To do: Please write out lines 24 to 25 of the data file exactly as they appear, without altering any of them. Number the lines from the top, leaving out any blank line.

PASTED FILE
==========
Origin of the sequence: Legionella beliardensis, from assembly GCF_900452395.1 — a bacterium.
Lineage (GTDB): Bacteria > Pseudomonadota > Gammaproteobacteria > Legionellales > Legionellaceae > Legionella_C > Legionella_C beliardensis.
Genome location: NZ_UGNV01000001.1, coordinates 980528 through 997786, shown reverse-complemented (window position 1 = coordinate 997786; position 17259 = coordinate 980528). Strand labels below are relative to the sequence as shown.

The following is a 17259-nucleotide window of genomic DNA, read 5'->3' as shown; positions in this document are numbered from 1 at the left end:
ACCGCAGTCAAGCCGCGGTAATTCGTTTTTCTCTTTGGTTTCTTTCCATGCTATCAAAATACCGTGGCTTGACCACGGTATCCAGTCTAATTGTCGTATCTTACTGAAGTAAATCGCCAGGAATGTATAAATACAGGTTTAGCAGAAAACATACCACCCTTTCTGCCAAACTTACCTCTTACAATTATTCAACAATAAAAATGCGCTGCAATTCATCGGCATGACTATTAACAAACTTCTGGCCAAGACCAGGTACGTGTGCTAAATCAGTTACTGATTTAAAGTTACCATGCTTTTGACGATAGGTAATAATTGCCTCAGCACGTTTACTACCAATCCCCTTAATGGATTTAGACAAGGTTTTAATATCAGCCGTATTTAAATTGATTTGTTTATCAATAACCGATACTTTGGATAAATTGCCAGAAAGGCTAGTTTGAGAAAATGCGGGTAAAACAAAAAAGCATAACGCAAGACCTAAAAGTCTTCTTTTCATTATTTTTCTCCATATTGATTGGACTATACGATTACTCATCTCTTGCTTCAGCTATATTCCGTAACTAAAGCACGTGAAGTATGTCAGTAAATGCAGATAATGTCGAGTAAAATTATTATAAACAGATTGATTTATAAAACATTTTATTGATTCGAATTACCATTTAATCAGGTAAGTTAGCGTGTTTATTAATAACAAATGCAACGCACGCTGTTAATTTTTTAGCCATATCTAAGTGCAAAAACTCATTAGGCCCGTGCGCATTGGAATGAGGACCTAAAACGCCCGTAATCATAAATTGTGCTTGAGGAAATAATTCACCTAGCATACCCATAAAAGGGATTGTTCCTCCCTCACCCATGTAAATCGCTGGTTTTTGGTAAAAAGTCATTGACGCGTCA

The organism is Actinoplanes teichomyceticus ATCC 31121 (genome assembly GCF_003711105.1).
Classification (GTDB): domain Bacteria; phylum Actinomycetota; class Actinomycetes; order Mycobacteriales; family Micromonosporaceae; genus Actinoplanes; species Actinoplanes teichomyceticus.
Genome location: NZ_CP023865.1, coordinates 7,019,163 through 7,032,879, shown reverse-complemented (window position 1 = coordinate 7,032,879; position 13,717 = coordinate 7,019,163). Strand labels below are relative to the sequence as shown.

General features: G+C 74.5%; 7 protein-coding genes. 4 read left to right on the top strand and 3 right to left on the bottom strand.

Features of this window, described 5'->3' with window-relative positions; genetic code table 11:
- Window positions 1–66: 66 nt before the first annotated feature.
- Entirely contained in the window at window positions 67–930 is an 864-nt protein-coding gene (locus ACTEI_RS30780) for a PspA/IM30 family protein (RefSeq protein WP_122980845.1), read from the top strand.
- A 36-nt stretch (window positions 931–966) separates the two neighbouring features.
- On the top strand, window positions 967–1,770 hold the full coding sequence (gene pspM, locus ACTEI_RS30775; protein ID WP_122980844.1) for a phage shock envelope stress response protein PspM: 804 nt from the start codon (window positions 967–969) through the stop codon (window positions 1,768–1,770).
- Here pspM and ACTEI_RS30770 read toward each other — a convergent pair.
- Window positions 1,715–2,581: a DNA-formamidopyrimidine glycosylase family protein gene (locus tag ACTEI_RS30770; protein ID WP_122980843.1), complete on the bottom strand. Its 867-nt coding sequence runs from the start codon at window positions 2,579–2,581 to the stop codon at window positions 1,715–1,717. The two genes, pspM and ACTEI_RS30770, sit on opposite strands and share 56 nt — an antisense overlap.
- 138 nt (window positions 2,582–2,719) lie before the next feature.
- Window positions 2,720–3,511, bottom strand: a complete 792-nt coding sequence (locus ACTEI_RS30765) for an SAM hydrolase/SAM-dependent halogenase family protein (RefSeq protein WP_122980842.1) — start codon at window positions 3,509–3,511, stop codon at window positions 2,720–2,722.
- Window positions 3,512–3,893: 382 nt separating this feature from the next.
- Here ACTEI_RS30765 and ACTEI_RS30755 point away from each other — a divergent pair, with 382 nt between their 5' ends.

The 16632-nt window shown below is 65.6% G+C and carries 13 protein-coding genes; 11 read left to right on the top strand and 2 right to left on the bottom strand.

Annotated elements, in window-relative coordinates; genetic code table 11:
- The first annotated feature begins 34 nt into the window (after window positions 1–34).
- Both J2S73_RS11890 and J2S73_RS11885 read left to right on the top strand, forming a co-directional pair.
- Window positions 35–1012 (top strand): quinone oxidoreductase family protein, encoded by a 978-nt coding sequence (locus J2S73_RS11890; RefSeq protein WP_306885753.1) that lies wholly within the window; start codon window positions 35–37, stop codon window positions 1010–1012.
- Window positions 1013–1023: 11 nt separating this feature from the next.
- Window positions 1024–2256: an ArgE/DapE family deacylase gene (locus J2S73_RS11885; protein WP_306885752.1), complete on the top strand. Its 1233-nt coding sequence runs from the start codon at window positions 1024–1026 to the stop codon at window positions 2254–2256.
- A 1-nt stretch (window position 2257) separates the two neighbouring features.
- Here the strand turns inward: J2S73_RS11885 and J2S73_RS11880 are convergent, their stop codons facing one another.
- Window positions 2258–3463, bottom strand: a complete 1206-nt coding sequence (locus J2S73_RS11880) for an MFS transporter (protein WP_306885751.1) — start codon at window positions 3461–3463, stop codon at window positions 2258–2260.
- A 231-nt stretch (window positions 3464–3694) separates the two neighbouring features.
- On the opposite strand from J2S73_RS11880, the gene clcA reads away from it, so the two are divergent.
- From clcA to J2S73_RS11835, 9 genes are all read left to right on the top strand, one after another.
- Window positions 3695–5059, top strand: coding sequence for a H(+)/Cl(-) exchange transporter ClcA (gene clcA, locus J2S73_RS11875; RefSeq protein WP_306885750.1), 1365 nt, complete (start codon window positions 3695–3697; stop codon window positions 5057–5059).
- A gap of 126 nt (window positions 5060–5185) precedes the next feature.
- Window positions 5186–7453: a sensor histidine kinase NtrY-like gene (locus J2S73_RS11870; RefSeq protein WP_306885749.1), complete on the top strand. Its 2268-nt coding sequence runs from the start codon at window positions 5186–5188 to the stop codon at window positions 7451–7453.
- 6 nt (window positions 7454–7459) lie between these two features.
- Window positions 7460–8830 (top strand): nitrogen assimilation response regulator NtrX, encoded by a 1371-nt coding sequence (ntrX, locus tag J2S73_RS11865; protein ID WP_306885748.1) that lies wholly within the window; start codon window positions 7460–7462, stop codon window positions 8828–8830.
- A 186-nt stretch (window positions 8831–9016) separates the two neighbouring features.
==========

- Both J2S73_RS11890 and J2S73_RS11885 read left to right on the top strand, forming a co-directional pair.
- Window positions 35–1012 (top strand): quinone oxidoreductase family protein, encoded by a 978-nt coding sequence (locus J2S73_RS11890; RefSeq protein WP_306885753.1) that lies wholly within the window; start codon window positions 35–37, stop codon window positions 1010–1012.